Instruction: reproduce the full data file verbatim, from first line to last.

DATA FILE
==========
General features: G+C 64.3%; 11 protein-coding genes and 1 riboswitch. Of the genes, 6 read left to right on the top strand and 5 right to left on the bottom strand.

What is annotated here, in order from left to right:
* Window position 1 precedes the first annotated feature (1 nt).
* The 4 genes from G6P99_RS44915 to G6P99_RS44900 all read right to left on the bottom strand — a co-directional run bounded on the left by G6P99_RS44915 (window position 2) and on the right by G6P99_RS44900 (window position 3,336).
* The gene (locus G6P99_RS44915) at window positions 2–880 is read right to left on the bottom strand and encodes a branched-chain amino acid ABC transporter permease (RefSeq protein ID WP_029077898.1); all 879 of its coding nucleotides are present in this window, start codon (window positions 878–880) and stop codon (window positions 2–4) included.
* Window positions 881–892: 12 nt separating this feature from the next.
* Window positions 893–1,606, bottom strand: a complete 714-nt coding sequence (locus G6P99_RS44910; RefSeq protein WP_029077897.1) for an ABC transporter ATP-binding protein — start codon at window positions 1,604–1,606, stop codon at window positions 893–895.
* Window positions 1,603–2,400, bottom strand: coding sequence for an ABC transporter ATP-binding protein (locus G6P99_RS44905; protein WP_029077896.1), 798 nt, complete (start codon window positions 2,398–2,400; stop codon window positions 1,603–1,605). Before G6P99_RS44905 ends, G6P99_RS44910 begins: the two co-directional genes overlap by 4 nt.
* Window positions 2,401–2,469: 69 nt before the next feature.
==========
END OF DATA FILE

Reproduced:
General features: G+C 64.3%; 11 protein-coding genes and 1 riboswitch. Of the genes, 6 read left to right on the top strand and 5 right to left on the bottom strand.

What is annotated here, in order from left to right:
* Window position 1 precedes the first annotated feature (1 nt).
* The 4 genes from G6P99_RS44915 to G6P99_RS44900 all read right to left on the bottom strand — a co-directional run bounded on the left by G6P99_RS44915 (window position 2) and on the right by G6P99_RS44900 (window position 3,336).
* The gene (locus G6P99_RS44915) at window positions 2–880 is read right to left on the bottom strand and encodes a branched-chain amino acid ABC transporter permease (RefSeq protein ID WP_029077898.1); all 879 of its coding nucleotides are present in this window, start codon (window positions 878–880) and stop codon (window positions 2–4) included.
* Window positions 881–892: 12 nt separating this feature from the next.
* Window positions 893–1,606, bottom strand: a complete 714-nt coding sequence (locus G6P99_RS44910; RefSeq protein WP_029077897.1) for an ABC transporter ATP-binding protein — start codon at window positions 1,604–1,606, stop codon at window positions 893–895.
* Window positions 1,603–2,400, bottom strand: coding sequence for an ABC transporter ATP-binding protein (locus G6P99_RS44905; protein WP_029077896.1), 798 nt, complete (start codon window positions 2,398–2,400; stop codon window positions 1,603–1,605). Before G6P99_RS44905 ends, G6P99_RS44910 begins: the two co-directional genes overlap by 4 nt.
* Window positions 2,401–2,469: 69 nt before the next feature.